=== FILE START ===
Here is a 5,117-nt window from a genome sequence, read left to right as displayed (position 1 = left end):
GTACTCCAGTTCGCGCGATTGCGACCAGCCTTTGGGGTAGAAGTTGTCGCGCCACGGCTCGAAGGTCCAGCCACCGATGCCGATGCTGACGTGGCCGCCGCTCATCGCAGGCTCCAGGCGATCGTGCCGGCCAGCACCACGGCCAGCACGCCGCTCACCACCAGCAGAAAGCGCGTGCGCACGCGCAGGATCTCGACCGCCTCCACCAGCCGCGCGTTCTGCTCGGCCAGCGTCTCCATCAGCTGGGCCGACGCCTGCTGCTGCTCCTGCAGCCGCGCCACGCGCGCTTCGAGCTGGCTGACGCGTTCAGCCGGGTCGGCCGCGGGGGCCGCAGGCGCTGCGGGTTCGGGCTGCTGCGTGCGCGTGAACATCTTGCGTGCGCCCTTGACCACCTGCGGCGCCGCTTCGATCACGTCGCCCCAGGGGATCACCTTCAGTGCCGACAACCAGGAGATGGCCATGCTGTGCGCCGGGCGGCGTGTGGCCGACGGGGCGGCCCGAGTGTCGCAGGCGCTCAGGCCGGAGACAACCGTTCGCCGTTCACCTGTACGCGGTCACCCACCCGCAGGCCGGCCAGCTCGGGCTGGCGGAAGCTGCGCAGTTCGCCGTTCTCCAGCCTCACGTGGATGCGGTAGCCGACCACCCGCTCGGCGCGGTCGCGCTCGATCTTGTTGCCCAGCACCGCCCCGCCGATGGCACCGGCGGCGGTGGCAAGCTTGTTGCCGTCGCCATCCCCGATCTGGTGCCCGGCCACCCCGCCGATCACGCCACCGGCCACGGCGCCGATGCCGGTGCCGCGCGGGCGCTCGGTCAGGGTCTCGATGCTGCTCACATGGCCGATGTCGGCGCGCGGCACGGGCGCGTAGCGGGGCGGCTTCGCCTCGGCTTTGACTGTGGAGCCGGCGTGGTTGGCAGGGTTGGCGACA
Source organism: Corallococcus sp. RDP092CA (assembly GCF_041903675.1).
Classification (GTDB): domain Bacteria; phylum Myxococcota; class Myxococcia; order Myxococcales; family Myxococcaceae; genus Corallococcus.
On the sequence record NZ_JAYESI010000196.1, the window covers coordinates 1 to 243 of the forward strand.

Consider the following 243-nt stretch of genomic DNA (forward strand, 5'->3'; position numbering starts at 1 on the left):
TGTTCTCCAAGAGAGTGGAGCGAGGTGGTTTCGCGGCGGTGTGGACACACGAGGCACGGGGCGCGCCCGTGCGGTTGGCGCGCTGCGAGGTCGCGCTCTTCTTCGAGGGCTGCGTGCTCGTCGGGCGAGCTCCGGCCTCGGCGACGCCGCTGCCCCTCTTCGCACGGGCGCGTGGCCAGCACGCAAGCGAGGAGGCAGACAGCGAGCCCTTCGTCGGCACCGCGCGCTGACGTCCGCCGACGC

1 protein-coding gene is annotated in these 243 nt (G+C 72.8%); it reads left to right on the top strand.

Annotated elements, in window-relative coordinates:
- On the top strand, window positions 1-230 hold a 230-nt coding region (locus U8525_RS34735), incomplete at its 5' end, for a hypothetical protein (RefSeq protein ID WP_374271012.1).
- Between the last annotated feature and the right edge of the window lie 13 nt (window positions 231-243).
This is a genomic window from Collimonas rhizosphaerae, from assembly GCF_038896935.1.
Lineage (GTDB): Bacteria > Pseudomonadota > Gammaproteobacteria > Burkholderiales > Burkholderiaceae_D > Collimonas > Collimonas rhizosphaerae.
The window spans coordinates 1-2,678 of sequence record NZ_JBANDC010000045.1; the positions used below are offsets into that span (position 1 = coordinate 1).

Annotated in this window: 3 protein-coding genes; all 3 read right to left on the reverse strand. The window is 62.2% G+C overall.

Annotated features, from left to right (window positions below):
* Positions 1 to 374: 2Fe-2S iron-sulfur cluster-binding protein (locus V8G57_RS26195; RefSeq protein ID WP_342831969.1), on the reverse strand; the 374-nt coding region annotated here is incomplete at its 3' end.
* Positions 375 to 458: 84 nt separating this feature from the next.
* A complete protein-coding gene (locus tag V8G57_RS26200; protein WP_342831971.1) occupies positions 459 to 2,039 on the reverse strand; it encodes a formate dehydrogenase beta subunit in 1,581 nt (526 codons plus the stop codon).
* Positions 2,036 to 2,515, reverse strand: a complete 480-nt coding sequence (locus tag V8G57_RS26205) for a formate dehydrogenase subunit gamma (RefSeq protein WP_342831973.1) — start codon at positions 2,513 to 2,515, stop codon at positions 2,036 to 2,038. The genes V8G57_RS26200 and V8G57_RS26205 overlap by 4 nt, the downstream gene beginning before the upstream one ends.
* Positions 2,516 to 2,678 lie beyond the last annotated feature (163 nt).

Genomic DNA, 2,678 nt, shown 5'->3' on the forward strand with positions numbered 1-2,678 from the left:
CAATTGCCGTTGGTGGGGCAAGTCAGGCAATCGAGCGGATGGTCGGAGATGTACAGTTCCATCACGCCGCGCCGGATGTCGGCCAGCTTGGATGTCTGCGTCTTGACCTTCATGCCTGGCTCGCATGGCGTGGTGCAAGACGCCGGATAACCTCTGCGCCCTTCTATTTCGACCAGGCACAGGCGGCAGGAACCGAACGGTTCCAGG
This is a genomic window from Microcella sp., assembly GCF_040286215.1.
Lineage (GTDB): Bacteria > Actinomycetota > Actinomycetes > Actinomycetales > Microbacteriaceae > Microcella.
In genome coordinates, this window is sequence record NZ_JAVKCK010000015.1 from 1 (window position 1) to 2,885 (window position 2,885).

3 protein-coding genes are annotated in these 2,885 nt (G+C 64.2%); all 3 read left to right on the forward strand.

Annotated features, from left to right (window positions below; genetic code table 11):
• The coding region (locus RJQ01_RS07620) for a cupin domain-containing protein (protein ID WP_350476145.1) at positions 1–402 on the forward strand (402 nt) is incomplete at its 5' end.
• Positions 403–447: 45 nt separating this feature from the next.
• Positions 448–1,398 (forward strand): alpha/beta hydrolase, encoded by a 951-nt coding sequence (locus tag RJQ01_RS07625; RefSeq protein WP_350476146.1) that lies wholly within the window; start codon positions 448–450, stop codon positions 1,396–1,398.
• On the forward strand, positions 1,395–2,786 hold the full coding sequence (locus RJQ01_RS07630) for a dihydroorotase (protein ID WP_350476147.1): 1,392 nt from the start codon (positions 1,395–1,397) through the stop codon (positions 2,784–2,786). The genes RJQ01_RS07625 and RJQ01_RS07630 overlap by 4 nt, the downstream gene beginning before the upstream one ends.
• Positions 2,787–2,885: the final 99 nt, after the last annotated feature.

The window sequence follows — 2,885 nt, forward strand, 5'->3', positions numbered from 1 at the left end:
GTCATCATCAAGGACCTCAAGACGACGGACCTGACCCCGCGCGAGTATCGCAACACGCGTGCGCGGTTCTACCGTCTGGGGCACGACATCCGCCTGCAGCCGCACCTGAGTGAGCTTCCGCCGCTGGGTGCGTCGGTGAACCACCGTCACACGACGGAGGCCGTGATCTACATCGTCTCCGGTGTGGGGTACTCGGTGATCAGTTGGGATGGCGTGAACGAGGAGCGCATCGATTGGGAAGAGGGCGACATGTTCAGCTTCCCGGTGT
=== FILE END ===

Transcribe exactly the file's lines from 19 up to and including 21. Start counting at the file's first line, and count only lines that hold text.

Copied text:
* A complete protein-coding gene (locus tag V8G57_RS26200; protein WP_342831971.1) occupies positions 459 to 2,039 on the reverse strand; it encodes a formate dehydrogenase beta subunit in 1,581 nt (526 codons plus the stop codon).
* Positions 2,036 to 2,515, reverse strand: a complete 480-nt coding sequence (locus tag V8G57_RS26205) for a formate dehydrogenase subunit gamma (RefSeq protein WP_342831973.1) — start codon at positions 2,513 to 2,515, stop codon at positions 2,036 to 2,038. The genes V8G57_RS26200 and V8G57_RS26205 overlap by 4 nt, the downstream gene beginning before the upstream one ends.
* Positions 2,516 to 2,678 lie beyond the last annotated feature (163 nt).